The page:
3. Occupational Safety & Health Administration (OSHA) Representatives of Employers and Employees Regulation
With public comments closed this past November, this is another new rule we can anticipate being finalized in 2024. The proposed update clarifies the “Worker Walkaround Representative Designation Process,” specifically that during an OSHA Inspection, an employee’s designated representative may be an employee or a non-employee third party. The updated rule will also detail the knowledge, skills, and experience required of a third-party representative, as well as the circumstances that make such a representative “reasonably necessary” to the inspection.

Details can be found here: bit.ly/3u5OwTK

4. Department of Labor (DOL) Independent ­Contractor Classification under the Fair Labor Standards Act (FLSA)
The DOL’s updated independent contractor standards are essentially a return to pre-2021 guidelines where six factors are weighed equally, rather than the first two being the primary determinants:

❱ The degree to which the employer controls how the work is done.
❱ The worker’s opportunity for profit or loss.
❱ The amount of skill and initiative required for the work.
❱ The degree of permanence of the working relationship.
❱ The worker’s investment in equipment or materials required for the task.
❱ The extent to which the service rendered is an integral part of the employer’s business.

For the last few years, the independent contractor standard has been focused on the first two bullet points, and the standard has been fairly easy to prove. The update will bring all six factors back into equal play, meaning we can anticipate closer scrutiny on assignment of independent contractor status, with the intention of avoiding misclassifications. The new rule was finalized in January and is set to take effect on March 11.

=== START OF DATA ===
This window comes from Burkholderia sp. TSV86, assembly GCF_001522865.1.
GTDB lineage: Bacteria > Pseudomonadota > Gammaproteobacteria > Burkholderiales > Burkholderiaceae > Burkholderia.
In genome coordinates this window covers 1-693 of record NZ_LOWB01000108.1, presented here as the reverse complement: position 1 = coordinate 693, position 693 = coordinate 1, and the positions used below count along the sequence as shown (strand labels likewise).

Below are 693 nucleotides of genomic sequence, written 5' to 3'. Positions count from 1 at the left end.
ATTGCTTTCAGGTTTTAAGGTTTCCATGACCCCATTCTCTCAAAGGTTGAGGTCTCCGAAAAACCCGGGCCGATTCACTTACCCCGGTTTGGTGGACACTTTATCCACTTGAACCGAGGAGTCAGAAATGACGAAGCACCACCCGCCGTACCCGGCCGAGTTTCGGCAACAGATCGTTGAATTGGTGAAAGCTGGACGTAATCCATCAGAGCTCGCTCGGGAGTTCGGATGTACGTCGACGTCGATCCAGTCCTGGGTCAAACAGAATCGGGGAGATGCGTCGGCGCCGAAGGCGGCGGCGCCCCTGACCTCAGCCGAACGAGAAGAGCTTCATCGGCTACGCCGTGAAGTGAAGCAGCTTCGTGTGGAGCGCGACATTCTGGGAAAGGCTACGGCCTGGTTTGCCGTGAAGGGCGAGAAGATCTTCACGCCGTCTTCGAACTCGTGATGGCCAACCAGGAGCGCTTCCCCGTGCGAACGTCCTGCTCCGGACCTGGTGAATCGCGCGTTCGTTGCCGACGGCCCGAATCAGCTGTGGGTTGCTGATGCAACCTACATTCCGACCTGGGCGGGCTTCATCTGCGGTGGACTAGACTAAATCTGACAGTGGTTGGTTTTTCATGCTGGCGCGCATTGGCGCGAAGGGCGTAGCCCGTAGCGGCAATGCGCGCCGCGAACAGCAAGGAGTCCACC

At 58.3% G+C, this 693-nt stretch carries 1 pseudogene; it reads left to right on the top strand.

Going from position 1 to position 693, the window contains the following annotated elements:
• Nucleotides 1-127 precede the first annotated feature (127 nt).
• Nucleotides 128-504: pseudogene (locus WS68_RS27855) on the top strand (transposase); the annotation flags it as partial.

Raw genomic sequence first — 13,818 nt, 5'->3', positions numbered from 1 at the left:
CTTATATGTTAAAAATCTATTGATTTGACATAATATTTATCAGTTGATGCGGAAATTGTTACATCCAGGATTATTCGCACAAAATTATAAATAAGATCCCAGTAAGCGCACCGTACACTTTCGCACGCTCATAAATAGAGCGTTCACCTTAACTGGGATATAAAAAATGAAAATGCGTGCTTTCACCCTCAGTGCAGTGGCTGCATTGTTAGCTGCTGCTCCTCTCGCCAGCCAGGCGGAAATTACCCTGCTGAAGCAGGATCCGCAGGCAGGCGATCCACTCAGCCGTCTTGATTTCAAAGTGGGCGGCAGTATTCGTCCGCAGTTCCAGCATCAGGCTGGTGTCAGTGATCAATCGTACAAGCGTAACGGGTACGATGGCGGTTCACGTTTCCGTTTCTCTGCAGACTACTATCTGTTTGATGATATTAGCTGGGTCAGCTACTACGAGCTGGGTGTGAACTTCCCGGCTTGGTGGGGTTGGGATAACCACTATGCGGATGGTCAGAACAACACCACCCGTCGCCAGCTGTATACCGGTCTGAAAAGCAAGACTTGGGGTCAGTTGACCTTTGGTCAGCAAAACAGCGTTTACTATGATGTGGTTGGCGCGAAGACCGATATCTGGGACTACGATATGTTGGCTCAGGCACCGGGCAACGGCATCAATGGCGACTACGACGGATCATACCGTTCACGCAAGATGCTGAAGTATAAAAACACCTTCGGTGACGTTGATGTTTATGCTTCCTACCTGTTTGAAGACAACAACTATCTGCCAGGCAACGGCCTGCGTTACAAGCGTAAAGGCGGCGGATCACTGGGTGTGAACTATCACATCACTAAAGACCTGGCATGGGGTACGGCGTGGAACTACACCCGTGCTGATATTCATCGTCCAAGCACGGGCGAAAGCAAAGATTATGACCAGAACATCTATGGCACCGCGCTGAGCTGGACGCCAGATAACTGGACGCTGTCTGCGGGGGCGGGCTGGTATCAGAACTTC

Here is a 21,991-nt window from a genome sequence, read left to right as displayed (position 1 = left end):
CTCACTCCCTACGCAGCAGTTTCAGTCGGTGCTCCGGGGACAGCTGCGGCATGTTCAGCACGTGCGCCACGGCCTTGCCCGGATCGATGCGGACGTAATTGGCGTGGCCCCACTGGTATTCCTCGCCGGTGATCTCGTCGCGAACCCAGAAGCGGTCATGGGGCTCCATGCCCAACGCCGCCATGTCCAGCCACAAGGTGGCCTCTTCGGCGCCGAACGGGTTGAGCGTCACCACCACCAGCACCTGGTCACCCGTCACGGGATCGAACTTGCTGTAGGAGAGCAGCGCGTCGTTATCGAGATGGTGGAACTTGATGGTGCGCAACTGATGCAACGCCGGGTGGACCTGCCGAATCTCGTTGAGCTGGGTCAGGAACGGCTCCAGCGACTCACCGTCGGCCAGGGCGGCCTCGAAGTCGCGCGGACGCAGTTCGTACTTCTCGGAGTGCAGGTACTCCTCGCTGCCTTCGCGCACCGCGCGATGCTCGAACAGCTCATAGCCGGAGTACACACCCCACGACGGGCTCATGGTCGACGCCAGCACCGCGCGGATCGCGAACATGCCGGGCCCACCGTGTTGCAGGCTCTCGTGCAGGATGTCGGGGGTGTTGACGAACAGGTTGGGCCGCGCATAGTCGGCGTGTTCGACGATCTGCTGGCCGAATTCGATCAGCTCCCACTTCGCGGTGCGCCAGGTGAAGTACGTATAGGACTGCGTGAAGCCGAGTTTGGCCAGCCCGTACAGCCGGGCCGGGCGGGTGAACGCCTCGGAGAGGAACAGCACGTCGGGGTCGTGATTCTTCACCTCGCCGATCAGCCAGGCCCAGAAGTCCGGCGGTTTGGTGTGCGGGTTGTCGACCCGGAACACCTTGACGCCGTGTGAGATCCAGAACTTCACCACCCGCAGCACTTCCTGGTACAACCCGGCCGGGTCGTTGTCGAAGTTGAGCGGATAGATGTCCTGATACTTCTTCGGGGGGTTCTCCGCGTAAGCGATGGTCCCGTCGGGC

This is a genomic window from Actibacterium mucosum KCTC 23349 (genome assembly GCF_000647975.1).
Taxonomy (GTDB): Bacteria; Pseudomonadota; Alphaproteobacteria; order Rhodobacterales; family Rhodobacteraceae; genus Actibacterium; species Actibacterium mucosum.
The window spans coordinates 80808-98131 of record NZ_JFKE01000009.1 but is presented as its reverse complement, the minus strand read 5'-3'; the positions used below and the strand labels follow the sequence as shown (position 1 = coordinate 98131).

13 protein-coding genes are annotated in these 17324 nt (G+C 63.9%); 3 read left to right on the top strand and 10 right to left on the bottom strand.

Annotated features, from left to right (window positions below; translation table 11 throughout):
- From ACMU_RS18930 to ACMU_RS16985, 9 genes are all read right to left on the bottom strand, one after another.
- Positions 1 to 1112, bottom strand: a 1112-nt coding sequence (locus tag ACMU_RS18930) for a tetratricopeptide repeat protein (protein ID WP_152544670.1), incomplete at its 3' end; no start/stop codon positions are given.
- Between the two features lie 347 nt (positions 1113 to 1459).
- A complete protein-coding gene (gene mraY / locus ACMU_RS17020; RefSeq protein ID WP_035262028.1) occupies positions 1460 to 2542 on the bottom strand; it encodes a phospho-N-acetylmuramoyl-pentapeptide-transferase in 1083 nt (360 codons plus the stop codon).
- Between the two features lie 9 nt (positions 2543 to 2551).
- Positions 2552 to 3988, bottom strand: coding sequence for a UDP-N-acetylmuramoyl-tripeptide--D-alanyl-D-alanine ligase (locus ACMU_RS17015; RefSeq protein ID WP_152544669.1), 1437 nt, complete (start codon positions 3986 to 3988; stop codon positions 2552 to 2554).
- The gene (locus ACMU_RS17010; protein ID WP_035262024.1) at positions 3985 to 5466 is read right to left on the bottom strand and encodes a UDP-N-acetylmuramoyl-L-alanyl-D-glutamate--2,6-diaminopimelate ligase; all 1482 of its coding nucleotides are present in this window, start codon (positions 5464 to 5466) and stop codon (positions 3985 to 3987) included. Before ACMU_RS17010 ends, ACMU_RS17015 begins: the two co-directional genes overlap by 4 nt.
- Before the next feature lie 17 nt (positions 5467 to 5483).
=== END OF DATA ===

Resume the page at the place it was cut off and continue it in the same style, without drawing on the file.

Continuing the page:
The new rule can be found here: bit.ly/3SwOM7P

5. DOL Minimum Salary Threshold for Overtime Exemptions
The DOL is poised to increase the minimum salary threshold for exempt employees (specifically those exempt from overtime pay). As a reminder, in order to be exempt from overtime pay there are standards both for the employee’s role and for their compensation level and type. The proposed updates would maintain the requirement for salary type pay, and increase the minimum amount:

❱ Exempt executive, administrative, and professional employees: minimum weekly salary would increase from $684 to $1,059;
❱ Highly Compensated Employees compensation threshold: minimum total annual compensation would increase from $107,432 to $143,988.

Additionally, the new rules would incorporate automatic updates, with salary thresholds being reviewed and updated every three years. The goal overall is to provide protections for overtime pay to a greater part of the workforce, as to reflect current earnings data. Expect the final rule sooner than later. Further information: bit.ly/3Ud49U3

As always, these updates and proposed updates reflect a fluid landscape in HR compliance. You don’t have to go it alone; partner with an HR expert or attorney to stay ahead of the game.   [CD0224]


Amy Cooley is HR Leader for The LMC Groups. She can be reached at amy@lmcpeople.com.